|Hitters of the year|
|Barry Bonds||Vladimir Guerrero|
|Pitchers of the year|
|Randy Johnson||Johan Santana|
|Most valuable batters|
|Miguel Cabrera||Travis Hafner|
|Most valuable pitchers|
|Oliver Perez||Bronson Arroyo|
|The 2004 regular season is drawing to a close Ė a good AL West race, a good NL wild card race, and phony frenzy over the Yankee-Red Sox games. The deity achieves another milestone, further ensuring that we wont know if he is truly God-like before it is two late. Two players whose service to their teams goes underappreciated.|
|Barry gets 700. Another jewel in his crown, with the big prize coming into view. The fact that he will ďonlyĒ hit around 45 home runs this year does not diminish his greatness compared to the 73 dinger year. His on base average is .608 Ė Todd Helton is second in the NL with a .464 OBA. His slugging pct is .820 Ė Jim Edmonds is second at .679. He wonít produce the legendary 200 runs produced year, but a team of Barrys would score over 21 runs each and every single game. Only 131 hits this year, but 215 walks! On base 346 times, and has made only 221 outs! Take him and Schmidt out of the Giants roster and your team is going sub-.500.
Still the thing about Barry Ė is he or isnít he clean? And the happy triumvirate of Barry, the players union, and MLB are to blame on this one. Barry could put this thing to bed once and for all very simply, but refuses to do so. He would not be setting any precedent for any other player, because he is not remotely like any other player. He is the special case personified. MLB could take a more vigorous stand on this one, even though the power drunk players union would once again stand in the way of progress (10 years ago I could not dream of uttering such a sentence). MLB wonít touch the issue now, there is too much pub and money to be made in the 2005 Barry chase for the dream. And what if they did, would you put an asterisk next to Barryís record? Would you put an asterisk next to a team winning the World Series on financial steroids?
|Ichiro chases Sisler, and the naysayers come out of the woodwork. Now to be honest, even if Ichiro overtakes Sisler, one should not confuse his season with Sislerís, or with any of the legendary seasons of yore. He is going to have close to 700 at bats this season, and as many sabermeticians have pointed out, his secondary average is appalling low for such a hitting weapon. Then there is matter of the Marinerís whining that he twice bunted with two outs and runners in scoring position. OK, all true. Now letís look at it the other way. He is going to get over 250 hits, an achievement by any measure. With a slight push he could overtake Guerrero for the AL lead in runs produced. Thatís right, he could actually be the top AL run producer despite hitting ďonlyĒ singles. Shows what hitting a lot of singles can do. As far as helping the team, he will probably finish first in the AL in Game State Wins. This, batting leadoff, and on a team that does not provide him with many ďhigh game state chancesĒ. He has scored only 93 runs while batting leadoff and getting over 250 hits. His teammates ought to look hard about where the lack of Mariner runs are coming from. I may have a soft spot for players like him and Pete Rose, a beautiful hitter. However, Ichiro actually deserves a serious look-in at MVP, even his chances of landing it are remote given his team standing and his anti-ESPN hitting style.|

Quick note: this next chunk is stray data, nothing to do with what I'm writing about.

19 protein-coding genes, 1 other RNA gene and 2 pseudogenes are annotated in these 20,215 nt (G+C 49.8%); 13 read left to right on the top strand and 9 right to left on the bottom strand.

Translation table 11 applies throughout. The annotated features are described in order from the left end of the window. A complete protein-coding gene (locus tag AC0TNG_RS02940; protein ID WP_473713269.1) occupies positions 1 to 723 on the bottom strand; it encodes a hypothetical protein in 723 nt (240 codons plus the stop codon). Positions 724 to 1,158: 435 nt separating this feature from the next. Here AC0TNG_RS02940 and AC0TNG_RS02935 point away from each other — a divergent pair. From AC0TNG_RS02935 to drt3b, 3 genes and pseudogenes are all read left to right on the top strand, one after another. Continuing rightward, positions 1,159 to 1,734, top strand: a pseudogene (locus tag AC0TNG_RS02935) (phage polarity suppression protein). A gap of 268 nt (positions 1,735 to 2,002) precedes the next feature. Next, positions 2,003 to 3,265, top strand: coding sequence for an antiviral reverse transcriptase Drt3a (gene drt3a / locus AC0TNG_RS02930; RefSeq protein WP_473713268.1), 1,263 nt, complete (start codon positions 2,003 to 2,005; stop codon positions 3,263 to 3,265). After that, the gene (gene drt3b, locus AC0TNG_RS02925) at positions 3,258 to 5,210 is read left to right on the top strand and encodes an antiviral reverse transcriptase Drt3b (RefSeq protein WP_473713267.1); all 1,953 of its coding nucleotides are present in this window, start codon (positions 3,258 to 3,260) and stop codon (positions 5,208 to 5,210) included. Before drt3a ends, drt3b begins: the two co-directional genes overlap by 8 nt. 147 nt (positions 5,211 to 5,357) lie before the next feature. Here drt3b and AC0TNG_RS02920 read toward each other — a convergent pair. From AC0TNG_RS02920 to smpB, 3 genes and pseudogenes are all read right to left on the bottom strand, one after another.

|In New York, where they claim poverty when their 6th starter is down, and go rabid over series with the Red Sox despite both teams have virtually clinched playoff spots, there have been mumblings that A-Rod hit yet another home run with a 6 run lead in the ninth. Now, Gary Sheffield is a legitimate MVP contender, (along with Damon and Ramirez), and actually has posted slightly better numbers than A-Rod. But Rodriguez is actually fourth in the AL in GSW, behind Ichiro, Damon, and Sheffield. So it canít be that all his hits come when the game is over, and NY fans may want to reconsider their opinion of his contributions.|
| Whatís wrong with this picture? Is it the empty seats in the front rows? No, this is Montreal. But whatís with the full seats behind the aisle? Turns out the Expos ran a special where seats went for $5 (Canadian) and hot dogs for $1. 11,000 showed up. Now, $1 sounds like a normal price for a hot dog anywhere other than a ball park ($3), the Hard Rock cafť ($7) or the US tennis open (imported from Vienna, $13) And $5 bucks is pretty cheap for a seat, but for a last place team strip mined of every bit of talent it ever had, itís not out of the question. And itís actually more sensible than the $95 ticket charged by the Yankees to itís Wall Street crowd. Letís face it, I donít buy tickets on my expense account, and $600 for a family of four is not in my equation. 11000 a game 80 times get you 10% short of a million, which back in the day was par for a last place team. Price things right, and the people will buy. Unfortunately, with current player salary structures, the price cannot be right.